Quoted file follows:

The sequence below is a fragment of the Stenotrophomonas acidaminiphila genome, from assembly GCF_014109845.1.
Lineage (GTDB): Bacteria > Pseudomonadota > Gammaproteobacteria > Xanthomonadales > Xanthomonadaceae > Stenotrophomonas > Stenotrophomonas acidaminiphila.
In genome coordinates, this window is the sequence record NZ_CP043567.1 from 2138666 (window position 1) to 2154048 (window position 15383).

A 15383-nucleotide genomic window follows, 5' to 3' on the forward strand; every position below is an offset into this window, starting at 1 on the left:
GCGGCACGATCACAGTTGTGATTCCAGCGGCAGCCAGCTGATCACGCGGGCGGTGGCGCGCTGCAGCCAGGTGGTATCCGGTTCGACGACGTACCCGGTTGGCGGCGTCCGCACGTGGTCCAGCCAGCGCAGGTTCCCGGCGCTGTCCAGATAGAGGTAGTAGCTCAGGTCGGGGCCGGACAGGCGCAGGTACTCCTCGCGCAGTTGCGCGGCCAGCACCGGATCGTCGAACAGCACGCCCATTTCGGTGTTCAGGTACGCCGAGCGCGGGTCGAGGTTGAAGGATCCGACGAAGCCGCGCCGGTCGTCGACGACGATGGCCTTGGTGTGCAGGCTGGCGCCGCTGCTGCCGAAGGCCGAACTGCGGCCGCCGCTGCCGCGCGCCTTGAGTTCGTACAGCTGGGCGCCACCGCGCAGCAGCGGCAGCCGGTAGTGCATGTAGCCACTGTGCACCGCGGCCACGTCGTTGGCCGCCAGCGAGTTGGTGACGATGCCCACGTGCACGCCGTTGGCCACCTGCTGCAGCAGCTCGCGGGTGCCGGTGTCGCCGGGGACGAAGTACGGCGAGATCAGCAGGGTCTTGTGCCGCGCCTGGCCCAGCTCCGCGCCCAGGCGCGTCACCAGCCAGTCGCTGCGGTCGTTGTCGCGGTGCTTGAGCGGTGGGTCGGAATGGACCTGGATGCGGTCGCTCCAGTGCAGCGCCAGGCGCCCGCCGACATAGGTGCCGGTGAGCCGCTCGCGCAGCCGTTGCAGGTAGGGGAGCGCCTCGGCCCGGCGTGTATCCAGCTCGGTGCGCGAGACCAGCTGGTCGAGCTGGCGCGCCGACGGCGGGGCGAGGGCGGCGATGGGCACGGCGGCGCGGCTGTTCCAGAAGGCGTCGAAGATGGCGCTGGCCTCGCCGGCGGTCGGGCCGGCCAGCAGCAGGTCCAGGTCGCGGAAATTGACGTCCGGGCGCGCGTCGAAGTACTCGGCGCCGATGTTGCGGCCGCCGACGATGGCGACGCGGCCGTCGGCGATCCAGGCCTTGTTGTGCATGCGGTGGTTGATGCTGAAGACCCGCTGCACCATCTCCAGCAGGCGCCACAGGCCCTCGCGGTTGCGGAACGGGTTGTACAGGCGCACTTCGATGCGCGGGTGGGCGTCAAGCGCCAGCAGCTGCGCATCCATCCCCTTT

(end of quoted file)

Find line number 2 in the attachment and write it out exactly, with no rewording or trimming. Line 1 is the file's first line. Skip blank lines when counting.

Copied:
Lineage (GTDB): Bacteria > Pseudomonadota > Gammaproteobacteria > Xanthomonadales > Xanthomonadaceae > Stenotrophomonas > Stenotrophomonas acidaminiphila.